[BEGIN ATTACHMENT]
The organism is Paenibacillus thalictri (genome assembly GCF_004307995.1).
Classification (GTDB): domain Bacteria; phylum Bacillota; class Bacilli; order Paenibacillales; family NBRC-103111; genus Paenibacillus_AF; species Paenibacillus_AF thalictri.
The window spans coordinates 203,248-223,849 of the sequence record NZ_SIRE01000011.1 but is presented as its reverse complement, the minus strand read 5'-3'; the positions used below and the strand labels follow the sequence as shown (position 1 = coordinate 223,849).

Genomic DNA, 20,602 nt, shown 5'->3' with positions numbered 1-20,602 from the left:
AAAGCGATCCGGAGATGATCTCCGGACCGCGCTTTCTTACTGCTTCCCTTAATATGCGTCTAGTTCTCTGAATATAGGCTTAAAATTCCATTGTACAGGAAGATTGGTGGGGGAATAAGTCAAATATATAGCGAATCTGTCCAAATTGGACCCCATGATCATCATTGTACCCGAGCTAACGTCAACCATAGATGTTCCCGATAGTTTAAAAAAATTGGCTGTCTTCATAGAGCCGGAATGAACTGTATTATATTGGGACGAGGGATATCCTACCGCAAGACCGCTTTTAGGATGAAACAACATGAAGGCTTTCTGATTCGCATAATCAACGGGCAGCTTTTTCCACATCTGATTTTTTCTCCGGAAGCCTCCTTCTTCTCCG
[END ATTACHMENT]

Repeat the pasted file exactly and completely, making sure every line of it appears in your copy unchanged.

The organism is Paenibacillus thalictri (genome assembly GCF_004307995.1).
Classification (GTDB): domain Bacteria; phylum Bacillota; class Bacilli; order Paenibacillales; family NBRC-103111; genus Paenibacillus_AF; species Paenibacillus_AF thalictri.
The window spans coordinates 203,248-223,849 of the sequence record NZ_SIRE01000011.1 but is presented as its reverse complement, the minus strand read 5'-3'; the positions used below and the strand labels follow the sequence as shown (position 1 = coordinate 223,849).

Genomic DNA, 20,602 nt, shown 5'->3' with positions numbered 1-20,602 from the left:
AAAGCGATCCGGAGATGATCTCCGGACCGCGCTTTCTTACTGCTTCCCTTAATATGCGTCTAGTTCTCTGAATATAGGCTTAAAATTCCATTGTACAGGAAGATTGGTGGGGGAATAAGTCAAATATATAGCGAATCTGTCCAAATTGGACCCCATGATCATCATTGTACCCGAGCTAACGTCAACCATAGATGTTCCCGATAGTTTAAAAAAATTGGCTGTCTTCATAGAGCCGGAATGAACTGTATTATATTGGGACGAGGGATATCCTACCGCAAGACCGCTTTTAGGATGAAACAACATGAAGGCTTTCTGATTCGCATAATCAACGGGCAGCTTTTTCCACATCTGATTTTTTCTCCGGAAGCCTCCTTCTTCTCCG